Tuojiangosaurus has the typical narrow and low head, bulky body, and low teeth of other stegosaurids. The limbs, especially the arms, are rather short. There are at least twenty-five dentary teeth. The teeth have a thick base, cingulum, merging at the inside into a triangular vertical median ridge. The dorsal vertebrae have tall neural arches. The shoulderblade has a rectangular acromion.
Tuojiangosaurus was by Dong placed in Stegosauridae in 1977, more precisely in the Stegosaurinae. In 2004, a cladistic analysis by Galton recovered Tuojiangosaurus in a rather derived position, as a sister species of Chialingosaurus. An analysis by Susannah Maidment in 2006, confirmed its status as a member of the Stegosauridae.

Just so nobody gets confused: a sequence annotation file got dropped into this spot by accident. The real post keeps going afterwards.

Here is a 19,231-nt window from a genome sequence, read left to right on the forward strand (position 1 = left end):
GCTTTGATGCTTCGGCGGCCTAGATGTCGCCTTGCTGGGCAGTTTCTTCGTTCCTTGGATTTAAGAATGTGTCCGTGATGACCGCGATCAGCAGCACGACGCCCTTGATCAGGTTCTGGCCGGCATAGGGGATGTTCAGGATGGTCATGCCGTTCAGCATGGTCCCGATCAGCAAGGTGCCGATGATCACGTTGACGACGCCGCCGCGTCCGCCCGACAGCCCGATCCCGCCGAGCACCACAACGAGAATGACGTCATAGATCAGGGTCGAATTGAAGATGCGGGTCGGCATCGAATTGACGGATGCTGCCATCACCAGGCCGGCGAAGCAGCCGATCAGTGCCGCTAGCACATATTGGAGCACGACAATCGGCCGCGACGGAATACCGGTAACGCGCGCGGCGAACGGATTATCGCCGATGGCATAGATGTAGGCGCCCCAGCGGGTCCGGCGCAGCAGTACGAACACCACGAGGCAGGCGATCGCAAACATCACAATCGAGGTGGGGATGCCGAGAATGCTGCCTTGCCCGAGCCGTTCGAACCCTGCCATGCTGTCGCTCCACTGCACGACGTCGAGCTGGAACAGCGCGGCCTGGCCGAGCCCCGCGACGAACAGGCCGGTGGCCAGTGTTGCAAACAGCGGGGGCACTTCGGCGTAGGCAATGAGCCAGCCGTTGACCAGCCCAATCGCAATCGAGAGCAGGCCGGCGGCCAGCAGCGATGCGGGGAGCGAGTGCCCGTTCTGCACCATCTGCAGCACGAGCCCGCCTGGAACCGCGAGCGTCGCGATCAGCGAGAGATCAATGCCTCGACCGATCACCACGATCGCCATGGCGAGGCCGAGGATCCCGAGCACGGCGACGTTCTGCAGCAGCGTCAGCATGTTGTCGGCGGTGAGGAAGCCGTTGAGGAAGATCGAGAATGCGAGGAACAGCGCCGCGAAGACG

Like Kentrosaurus, Tuojiangosaurus had two rows of plates along the spine, which became taller over the hip region. Those at the neck and front trunk were rounded or pear-shaped; the plates at the rear back became more triangular and pointed. All plates have a thickened central section, as if they were modified spikes. Dong estimated there were about seventeen pairs of plates and spikes. Tuojiangosaurus had at least two outward-pointing, rather robust, spikes on each side of the end of the tail, angled at approximately 45 degrees to the vertical. In stegosaurids, this spike arrangement has become affectionately known as the “thagomizer”. Dong thought it were possible that there were four pairs of spikes. Paul, based on “Chungkingosaurus sp. 3″ specimen CV 00208, interpreted the thagomizer as a “pin-cushion array”, with two vertical pairs of thick spikes and a third pair of narrow spikes pointing to behind.